What is Foam Dressing?

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foam dressing wound careWounds can be dressed in all sorts of ways. Choosing the right type of dressing means protecting your wound from bacteria and accelerating the healing process. Foam dressings are one such category of dressing that can be used in a variety of clinical applications. This type of dressing is especially effective for healing moist wounds, preventing trauma to the wound, managing exudate, and minimizing the discomfort and pain that often come with other types of dressing. 

What are the Features of Foam Dressing?

Foam dressings are made of semipermeable polyurethane and foamed polymer. The foam contains tiny open cells that are made to hold fluid. You or your wound care specialist may decide to optimize this dressing by layering it with other materials in order to accelerate healing even further. For example, you can use antimicrobial agents, like Manuka honey, silver, or cadexomer iodine. You could also get foam dressing that contains more traditional antibiotics or surfactants. Any of these additives are great for accelerating healing to the wound bed.

One varying feature of foam dressing is its rate of absorption. Thicker foam dressings are more absorptive, while thinner dressings are less absorptive. If you need a foam dressing that’s easy to remove, go for the nonadherent type. You could also go for the type with an adhesive border, which is more similar to traditional bandaging. Foam dressing comes in many different sizes and shapes. They can be worn for between one and seven days, depending on the amount of exudate in the wound

Why Use Foam Dressing? 

The biggest reason to use foam dressing is to help maintain a moist wound environment. Foam is also good at cushioning the wound and periwound from trauma. An added benefit is the fact that foam provides thermal insulation for wounds. This is good if you need to keep a wound warm. 

If the reasons above don’t seem good enough to use foam dressing, consider this: foam is easy to apply and easy to remove. Plus, as we said above, they don’t cause any additional trauma to the wound. You can apply foam dressing at any point, even when you think a wound may be infected or during compression therapy. A final feature of foam dressing we’ll highlight is their compatibility with enzymatic debridement agents. 

When to use Foam Dressing 

foam dressing wound care ocIf you have a wound with lots of exudate, foam dressings are great. They’re actually great for wounds with anywhere from minimal to heavy exudate. This dressing is usually used on partial and/or full-thickness wounds. Here’s a full list of the types of wound foam dressing is great for: 

  • Wounds with heavy exudate
  • Wounds with light exudate
  • Wounds with soft necrotic tissue 
  • Leg ulcers 
  • Skin grafts
  • Burns (NOT third degree) 
  • Abrasions 
  • Surgical wounds 
  • Tracheostomy wounds 
  • Gastrostomy tubes 
  • Infections 
  • Lacerations/cuts
  • Pressure ulcers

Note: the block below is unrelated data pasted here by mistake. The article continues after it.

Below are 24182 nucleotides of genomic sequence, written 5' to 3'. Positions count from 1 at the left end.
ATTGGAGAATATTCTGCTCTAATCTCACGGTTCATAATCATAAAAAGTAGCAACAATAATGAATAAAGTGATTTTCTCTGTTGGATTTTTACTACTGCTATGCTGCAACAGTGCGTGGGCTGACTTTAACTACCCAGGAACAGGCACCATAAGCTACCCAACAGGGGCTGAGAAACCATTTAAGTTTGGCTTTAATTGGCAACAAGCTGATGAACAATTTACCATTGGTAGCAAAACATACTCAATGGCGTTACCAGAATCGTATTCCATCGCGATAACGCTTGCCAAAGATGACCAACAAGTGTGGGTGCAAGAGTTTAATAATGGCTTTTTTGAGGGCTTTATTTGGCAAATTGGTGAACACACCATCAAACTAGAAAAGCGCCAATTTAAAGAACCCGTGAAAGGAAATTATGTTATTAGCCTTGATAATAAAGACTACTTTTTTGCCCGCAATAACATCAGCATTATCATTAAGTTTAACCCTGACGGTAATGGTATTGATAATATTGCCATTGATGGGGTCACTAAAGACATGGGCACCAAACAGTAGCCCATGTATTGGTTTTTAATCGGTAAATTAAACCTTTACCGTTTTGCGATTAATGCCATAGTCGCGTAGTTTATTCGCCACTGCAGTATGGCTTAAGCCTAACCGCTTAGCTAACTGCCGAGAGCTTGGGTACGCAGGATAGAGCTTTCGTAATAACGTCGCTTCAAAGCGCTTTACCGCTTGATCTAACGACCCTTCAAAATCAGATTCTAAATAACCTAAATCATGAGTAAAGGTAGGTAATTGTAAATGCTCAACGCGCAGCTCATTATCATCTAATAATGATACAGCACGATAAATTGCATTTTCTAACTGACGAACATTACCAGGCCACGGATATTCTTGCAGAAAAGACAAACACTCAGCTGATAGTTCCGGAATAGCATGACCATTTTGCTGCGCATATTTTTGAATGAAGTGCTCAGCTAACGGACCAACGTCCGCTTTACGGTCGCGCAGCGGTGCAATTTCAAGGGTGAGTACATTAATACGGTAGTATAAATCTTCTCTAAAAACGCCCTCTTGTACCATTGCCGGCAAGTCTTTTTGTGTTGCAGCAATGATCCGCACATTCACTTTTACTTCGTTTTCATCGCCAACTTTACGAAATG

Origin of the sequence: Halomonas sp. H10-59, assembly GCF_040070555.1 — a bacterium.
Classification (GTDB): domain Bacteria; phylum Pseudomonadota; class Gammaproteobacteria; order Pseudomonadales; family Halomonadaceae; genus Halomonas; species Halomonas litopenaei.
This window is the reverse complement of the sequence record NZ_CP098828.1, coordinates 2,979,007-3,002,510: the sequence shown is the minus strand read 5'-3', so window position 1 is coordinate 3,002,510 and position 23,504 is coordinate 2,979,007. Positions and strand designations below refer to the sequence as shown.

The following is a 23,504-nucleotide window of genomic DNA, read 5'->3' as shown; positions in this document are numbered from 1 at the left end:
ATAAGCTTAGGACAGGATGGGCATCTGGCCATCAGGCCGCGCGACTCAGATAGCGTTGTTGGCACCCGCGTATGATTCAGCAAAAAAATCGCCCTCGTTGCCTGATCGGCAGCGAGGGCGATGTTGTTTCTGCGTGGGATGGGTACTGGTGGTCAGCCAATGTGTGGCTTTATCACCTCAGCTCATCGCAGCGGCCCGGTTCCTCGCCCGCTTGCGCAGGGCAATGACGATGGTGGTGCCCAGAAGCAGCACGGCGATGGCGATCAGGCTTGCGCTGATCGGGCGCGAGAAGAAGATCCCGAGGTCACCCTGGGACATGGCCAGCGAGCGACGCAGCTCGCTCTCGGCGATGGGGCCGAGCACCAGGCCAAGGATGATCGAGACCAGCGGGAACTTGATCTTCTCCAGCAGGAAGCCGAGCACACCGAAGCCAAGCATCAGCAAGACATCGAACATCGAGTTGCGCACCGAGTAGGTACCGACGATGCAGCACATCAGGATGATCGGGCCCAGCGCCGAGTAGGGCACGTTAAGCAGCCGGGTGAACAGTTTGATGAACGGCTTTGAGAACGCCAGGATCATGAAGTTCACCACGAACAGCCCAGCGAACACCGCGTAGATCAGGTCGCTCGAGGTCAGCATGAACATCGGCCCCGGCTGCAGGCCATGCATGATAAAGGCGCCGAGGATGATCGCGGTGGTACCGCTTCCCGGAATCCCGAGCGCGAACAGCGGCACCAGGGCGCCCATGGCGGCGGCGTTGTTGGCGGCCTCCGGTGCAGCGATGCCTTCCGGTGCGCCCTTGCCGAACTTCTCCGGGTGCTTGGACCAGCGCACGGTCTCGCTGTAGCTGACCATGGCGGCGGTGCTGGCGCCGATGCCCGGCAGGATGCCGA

• Injuries 
  • When draining peristomal wounds 
  • Wounds that require Negative Pressure Wound Therapy (NPWT)
  • Wound cavities 

When NOT to Use Foam Dressing:

  • Wounds with dry eschar
  • Wound with no exudate 
  • Excessive exudate (because it may require excessive changing and could cause maceration to the periwound area) 
  • Non-draining wounds 
  • Third-degree burns 

How to use Foam Dressing 

foam dressing wound care orange countyFollow the proper procedure below if you’re looking to dress a wound with foam. 

  1. First of all, foam is flexible. You can cut foam dressing to fit it to your wound, whether it’s a hand wound, toe wound, finger wound, ear wound, eye wound, etc. So, if needed, cut your foam to size.  
  2. Wash your hands. Put on a pair of gloves. 
  3. Clean the wound and periwound area with soap and water or saline solution. 
  4. Using a sterile gauze, dry the skin thoroughly. 
  5. Apply the foam dressing. Make sure the dressing extends an inch beyond the wound, at minimum. If your dressing has an adhesive border, you can close it easily, but if it doesn’t you’ll need to use a secondary dressing to secure the wound. You can use wraps or tape for this purpose. 
  6. Change the dressing every one to seven days, depending on how the wound is healing and the amount of exudate on the wound. Always peel the foam dressing away carefully. Make sure to clean the wound thoroughly and apply new dressing if needed. 

In Conclusion 

Foam dressings are great because they’re truly flexible, allowing for a wide variety of clinical applications. This type of dressing can be used on so many different types of wound, from those with minimal exudate to wound with a heavy flow. They’re very easy to use and can easily be cut to size. It’s a great wound care choice for so many different situations. 

Visit Wound Care OC for all of your Wound Care needs 

Contact Wound Care OC for wound treatment in Orange County, CA

Dr. Faried Banimahd is a board-certified physician specializing in emergency medicine, wound care, and pain management. Our team will work with you to create an individualized treatment plan that meets your needs and unique conditions. Our clinic includes highly trained and experienced physicians, registered nurses, and certified medical staff who work together to provide you with the highest standards of wound care treatments.

To make an appointment

1533 E 4th St,

Santa Ana, CA 92701

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